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The Eternal Imagery of Frank Hamrick

By Melanie Moffett
In Bayou Artist
Dec 29th, 2014


article by Mary Napoli | photography by Martin G Meyers

He wanted her 35mm plastic camera. She wanted his hat. So, they made the trade. His 12 year-old sister walked away with a light blue, straw hat that had originally belonged to their grandfather. Ten year-old Frank Hamrick walked away with the tool that would be responsible for his future career.

Hamrick is an an artisan in the truest sense. From a young age, he found both solace and joy in the act of creating art and forming objects from materials found in nature. While his artistic talents are many, he is best known for his extraordinary photographs. His eye is constantly observing the beauty of simplicity–what some might recognize only as commonplace or mundane, the way an aged tree has gently grown its body around the prickly wires of a fence intended to keep others away. The way a lake produces gentle, ever-changing shadows in its perpetual movement, through his lens, every day, natural beauty becomes a fascinating work of art.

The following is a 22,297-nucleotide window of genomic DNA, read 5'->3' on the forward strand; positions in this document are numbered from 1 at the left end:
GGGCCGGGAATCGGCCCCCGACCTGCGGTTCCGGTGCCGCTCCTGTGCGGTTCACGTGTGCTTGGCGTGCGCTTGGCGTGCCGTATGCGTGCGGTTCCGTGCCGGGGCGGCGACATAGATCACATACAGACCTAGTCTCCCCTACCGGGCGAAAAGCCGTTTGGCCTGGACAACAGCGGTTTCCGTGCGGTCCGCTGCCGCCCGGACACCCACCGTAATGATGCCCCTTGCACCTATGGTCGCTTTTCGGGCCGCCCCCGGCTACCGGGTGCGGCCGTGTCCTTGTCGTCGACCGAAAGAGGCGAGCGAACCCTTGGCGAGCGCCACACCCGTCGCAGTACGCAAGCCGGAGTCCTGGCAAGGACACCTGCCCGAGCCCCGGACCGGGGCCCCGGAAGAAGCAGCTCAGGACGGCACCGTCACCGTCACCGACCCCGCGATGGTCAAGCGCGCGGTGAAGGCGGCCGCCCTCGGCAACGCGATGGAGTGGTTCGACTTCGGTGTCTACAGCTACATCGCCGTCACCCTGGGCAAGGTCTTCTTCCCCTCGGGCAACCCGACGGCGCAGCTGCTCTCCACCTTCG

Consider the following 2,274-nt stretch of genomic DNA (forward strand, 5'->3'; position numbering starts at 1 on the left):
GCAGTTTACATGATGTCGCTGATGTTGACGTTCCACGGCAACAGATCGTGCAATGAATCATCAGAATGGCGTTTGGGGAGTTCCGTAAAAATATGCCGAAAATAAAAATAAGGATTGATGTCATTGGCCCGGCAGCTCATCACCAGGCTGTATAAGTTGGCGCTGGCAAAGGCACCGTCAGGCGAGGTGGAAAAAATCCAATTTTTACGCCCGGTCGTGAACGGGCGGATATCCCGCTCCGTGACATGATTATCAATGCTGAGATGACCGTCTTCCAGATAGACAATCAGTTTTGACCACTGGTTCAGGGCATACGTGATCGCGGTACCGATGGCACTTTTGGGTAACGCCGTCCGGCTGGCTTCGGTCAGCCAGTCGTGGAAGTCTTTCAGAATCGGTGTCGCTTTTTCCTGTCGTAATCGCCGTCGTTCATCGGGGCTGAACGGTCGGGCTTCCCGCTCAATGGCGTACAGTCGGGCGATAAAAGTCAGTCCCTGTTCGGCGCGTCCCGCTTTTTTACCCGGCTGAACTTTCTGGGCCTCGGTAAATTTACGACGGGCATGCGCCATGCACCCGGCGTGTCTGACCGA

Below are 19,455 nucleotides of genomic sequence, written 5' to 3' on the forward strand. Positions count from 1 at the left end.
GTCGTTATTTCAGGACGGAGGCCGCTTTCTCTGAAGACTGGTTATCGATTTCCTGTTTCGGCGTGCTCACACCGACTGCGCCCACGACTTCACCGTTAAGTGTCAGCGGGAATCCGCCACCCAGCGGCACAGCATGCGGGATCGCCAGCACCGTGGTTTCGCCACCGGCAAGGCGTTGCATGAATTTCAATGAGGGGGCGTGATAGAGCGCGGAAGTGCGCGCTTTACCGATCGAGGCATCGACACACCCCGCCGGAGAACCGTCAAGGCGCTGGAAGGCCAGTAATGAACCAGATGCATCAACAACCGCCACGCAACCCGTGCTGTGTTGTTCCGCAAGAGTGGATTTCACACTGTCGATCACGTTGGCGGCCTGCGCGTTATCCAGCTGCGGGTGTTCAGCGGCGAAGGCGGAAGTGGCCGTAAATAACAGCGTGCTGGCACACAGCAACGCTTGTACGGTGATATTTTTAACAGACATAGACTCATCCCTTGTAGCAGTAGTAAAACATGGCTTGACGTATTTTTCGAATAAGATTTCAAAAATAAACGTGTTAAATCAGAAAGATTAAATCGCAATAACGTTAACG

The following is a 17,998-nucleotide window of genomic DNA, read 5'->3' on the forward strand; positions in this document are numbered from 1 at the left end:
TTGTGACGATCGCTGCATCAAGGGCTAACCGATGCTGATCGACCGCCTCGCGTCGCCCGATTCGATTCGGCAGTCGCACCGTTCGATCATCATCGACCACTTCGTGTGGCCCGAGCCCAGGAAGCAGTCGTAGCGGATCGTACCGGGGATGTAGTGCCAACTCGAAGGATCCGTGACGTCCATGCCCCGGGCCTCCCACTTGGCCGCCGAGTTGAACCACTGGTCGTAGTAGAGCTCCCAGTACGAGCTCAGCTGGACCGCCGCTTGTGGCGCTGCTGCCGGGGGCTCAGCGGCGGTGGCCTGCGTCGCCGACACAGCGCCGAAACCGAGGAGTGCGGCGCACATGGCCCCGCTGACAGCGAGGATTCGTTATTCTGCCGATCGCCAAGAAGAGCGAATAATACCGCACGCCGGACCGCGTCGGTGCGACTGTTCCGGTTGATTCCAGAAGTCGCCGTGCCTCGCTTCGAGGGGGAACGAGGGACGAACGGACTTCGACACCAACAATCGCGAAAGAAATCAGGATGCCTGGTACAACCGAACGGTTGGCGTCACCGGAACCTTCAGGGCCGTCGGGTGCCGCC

Hamrick moved to the North Delta region to serve as Assistant Professor in Photography at Louisiana Tech nearly ten years ago. He is a well traveled Southerner who finds inspiration in the various natural landscapes of the places he has visited and lived–New Mexico, Maine, Italy, and the American South, among others. His subject matter is vast, but it most often depicts the subtle beauty of a rural setting. Although he is not from Louisiana originally, his aesthetic is something residents can closely identify with.

“I grew up outside of Macon, Georgia, in a rural environment near two dairies and a ranch. There was a lot of open space and woods to explore, so a lot of my time was spent out in the woods either with a friend that lived nearby with our dogs or by myself…In some ways, the culture and the land here is really similar to where I am from in Georgia, so I feel pretty at home,” he shares.